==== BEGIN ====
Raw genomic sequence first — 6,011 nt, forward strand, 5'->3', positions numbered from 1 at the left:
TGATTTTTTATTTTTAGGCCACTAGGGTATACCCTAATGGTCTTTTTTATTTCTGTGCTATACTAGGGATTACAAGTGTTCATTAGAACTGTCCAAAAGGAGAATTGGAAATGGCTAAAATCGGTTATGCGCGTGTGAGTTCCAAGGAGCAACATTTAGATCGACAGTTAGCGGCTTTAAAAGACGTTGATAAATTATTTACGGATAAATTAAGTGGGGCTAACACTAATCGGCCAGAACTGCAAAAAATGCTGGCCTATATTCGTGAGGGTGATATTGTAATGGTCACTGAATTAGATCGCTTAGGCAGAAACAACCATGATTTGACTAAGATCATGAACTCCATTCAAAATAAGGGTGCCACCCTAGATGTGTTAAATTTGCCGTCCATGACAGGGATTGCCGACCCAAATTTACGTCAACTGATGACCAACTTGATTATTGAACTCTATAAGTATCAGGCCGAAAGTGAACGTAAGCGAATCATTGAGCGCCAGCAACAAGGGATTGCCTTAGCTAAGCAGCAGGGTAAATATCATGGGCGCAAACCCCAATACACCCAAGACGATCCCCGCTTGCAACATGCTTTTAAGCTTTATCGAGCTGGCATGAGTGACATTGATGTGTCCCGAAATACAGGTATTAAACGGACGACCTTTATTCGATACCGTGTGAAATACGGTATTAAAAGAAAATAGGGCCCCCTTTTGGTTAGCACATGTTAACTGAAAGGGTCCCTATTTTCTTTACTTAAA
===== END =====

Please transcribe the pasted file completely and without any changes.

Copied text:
Raw genomic sequence first — 6,011 nt, forward strand, 5'->3', positions numbered from 1 at the left:
TGATTTTTTATTTTTAGGCCACTAGGGTATACCCTAATGGTCTTTTTTATTTCTGTGCTATACTAGGGATTACAAGTGTTCATTAGAACTGTCCAAAAGGAGAATTGGAAATGGCTAAAATCGGTTATGCGCGTGTGAGTTCCAAGGAGCAACATTTAGATCGACAGTTAGCGGCTTTAAAAGACGTTGATAAATTATTTACGGATAAATTAAGTGGGGCTAACACTAATCGGCCAGAACTGCAAAAAATGCTGGCCTATATTCGTGAGGGTGATATTGTAATGGTCACTGAATTAGATCGCTTAGGCAGAAACAACCATGATTTGACTAAGATCATGAACTCCATTCAAAATAAGGGTGCCACCCTAGATGTGTTAAATTTGCCGTCCATGACAGGGATTGCCGACCCAAATTTACGTCAACTGATGACCAACTTGATTATTGAACTCTATAAGTATCAGGCCGAAAGTGAACGTAAGCGAATCATTGAGCGCCAGCAACAAGGGATTGCCTTAGCTAAGCAGCAGGGTAAATATCATGGGCGCAAACCCCAATACACCCAAGACGATCCCCGCTTGCAACATGCTTTTAAGCTTTATCGAGCTGGCATGAGTGACATTGATGTGTCCCGAAATACAGGTATTAAACGGACGACCTTTATTCGATACCGTGTGAAATACGGTATTAAAAGAAAATAGGGCCCCCTTTTGGTTAGCACATGTTAACTGAAAGGGTCCCTATTTTCTTTACTTAAA